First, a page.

Dale Jarrett Foundation Drivers Choice Marketing
 

About Dale

The 1999 NASCAR Sprint Cup Series championship. Three Daytona 500 trophies. 32 victories in the Sprint Cup Series and 11 in the Nationwide Series. The son of a NASCAR champion.

It's that lifetime of experience that has led Jarrett to his current profession as a booth analyst for ESPN's NASCAR coverage.

A talented high school athlete, Jarrett was offered a golf scholarship to the University of South Carolina but chose the path of his father, two-time NASCAR champion Ned Jarrett. He finally began racing at the age of 20, a relatively late start by today's standards, and quickly proved his mettle behind the wheel.

Jarrett first got behind the wheel at Hickory (N.C.) Motor Speedway and was quickly on his way to the top. In 1982, he became a charter driver in the new NASCAR Nationwide (formerly Busch) Series and finished sixth in points. In 1984, while still a full-time Nationwide Series driver, Jarrett finished 14th in his NASCAR Cup Series debut at Martinsville (Va.) Speedway. He earned his first career Nationwide Series win in August 1986 at Orange County Speedway in Rougemont, N.C., and ran his last full NASCAR Nationwide Series season in 1987. That same year, he participated in 24 of 29 NASCAR Cup Series races.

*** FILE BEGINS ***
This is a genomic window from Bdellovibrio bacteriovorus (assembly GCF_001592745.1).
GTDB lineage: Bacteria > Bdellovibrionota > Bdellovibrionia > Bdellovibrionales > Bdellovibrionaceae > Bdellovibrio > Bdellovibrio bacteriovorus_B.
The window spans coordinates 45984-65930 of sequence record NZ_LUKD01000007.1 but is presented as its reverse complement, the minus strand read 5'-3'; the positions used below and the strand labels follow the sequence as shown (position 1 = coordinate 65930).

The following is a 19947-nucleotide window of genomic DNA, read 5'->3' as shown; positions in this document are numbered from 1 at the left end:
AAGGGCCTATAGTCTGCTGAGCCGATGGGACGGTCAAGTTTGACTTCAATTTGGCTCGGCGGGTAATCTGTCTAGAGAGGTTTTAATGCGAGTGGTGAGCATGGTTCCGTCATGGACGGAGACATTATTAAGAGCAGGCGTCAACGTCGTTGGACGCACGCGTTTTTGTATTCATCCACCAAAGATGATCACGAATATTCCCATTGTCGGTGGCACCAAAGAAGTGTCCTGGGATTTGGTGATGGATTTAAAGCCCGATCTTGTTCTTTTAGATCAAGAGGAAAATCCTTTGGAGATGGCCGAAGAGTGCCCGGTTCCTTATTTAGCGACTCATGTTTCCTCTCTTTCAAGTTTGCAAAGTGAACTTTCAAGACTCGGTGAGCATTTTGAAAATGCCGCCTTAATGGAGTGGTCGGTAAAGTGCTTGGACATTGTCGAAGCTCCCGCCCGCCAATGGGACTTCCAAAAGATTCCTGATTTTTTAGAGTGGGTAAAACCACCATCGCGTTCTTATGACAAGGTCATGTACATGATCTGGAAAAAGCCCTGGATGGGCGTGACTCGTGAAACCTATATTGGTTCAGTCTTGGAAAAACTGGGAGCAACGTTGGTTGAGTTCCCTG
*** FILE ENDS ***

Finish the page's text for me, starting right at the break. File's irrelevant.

The Newton-Conover, N.C., native earned his first NASCAR Cup Series victory in August 1991 at Michigan International Speedway in a car owned by the famed Wood Brothers. Jarrett captured his first Daytona 500 in 1993 in his second year with Joe Gibbs Racing. He joined forces with Robert Yates Racing in 1995 and won his second Daytona 500 the following year. In 1997, he won a personal-best seven races and finished second in the Cup driver standings before finally putting it all together in 1999 to earn the NASCAR Cup Series championship. He won his third Daytona 500 in 2000.

Jarrett raced in his final full season of NASCAR Sprint Cup Series competition in 2007. In 2008, he competed in the Daytona 500 and the next four points races of the season. He made his final appearance behind the wheel in that season's NASCAR Sprint All-Star Challenge non-points race at Lowe's Motor Speedway in May.

In the 10 NASCAR Cups Series seasons from 1993 through 2002, Jarrett finished the point standings seven times in the top five and once more in the top 10. He earned 29 of his 32 series victories during that span and his three Daytona 500 victories ties him for third all-time with Bobby Allison and Jeff Gordon. In 668 points races since he made his Cup Series debut in 1984, he earned 32 victories, 163 top-five and 260 top-10 finishes, and 16 pole positions.

Jarrett and his father – who worked for ESPN from 1988 to 2000 as an auto racing analyst – are just the second father-son combo to win Cup titles (Lee and Richard Petty were the first to accomplish the feat).

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